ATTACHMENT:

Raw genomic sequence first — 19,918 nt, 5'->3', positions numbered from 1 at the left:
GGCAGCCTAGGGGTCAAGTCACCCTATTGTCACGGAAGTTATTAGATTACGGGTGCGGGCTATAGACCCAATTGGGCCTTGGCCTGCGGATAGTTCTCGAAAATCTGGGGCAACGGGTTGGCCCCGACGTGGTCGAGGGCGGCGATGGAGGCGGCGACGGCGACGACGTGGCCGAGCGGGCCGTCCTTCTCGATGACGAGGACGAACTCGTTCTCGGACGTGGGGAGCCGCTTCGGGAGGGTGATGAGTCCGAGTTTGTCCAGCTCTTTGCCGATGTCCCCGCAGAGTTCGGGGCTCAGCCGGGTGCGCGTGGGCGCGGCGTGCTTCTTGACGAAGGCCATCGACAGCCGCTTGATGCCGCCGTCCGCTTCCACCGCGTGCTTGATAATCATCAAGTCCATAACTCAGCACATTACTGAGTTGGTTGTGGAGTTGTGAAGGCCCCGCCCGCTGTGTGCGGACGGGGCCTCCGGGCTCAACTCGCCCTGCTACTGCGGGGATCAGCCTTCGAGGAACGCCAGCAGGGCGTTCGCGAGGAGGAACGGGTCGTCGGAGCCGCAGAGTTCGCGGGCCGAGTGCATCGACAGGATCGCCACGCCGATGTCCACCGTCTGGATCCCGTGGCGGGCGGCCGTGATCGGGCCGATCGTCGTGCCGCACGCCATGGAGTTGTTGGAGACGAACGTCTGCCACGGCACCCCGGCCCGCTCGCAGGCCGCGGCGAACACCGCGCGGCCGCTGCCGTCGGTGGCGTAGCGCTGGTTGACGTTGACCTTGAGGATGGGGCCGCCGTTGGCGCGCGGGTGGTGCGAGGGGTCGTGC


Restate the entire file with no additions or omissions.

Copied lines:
Raw genomic sequence first — 19,918 nt, 5'->3', positions numbered from 1 at the left:
GGCAGCCTAGGGGTCAAGTCACCCTATTGTCACGGAAGTTATTAGATTACGGGTGCGGGCTATAGACCCAATTGGGCCTTGGCCTGCGGATAGTTCTCGAAAATCTGGGGCAACGGGTTGGCCCCGACGTGGTCGAGGGCGGCGATGGAGGCGGCGACGGCGACGACGTGGCCGAGCGGGCCGTCCTTCTCGATGACGAGGACGAACTCGTTCTCGGACGTGGGGAGCCGCTTCGGGAGGGTGATGAGTCCGAGTTTGTCCAGCTCTTTGCCGATGTCCCCGCAGAGTTCGGGGCTCAGCCGGGTGCGCGTGGGCGCGGCGTGCTTCTTGACGAAGGCCATCGACAGCCGCTTGATGCCGCCGTCCGCTTCCACCGCGTGCTTGATAATCATCAAGTCCATAACTCAGCACATTACTGAGTTGGTTGTGGAGTTGTGAAGGCCCCGCCCGCTGTGTGCGGACGGGGCCTCCGGGCTCAACTCGCCCTGCTACTGCGGGGATCAGCCTTCGAGGAACGCCAGCAGGGCGTTCGCGAGGAGGAACGGGTCGTCGGAGCCGCAGAGTTCGCGGGCCGAGTGCATCGACAGGATCGCCACGCCGATGTCCACCGTCTGGATCCCGTGGCGGGCGGCCGTGATCGGGCCGATCGTCGTGCCGCACGCCATGGAGTTGTTGGAGACGAACGTCTGCCACGGCACCCCGGCCCGCTCGCAGGCCGCGGCGAACACCGCGCGGCCGCTGCCGTCGGTGGCGTAGCGCTGGTTGACGTTGACCTTGAGGATGGGGCCGCCGTTGGCGCGCGGGTGGTGCGAGGGGTCGTGC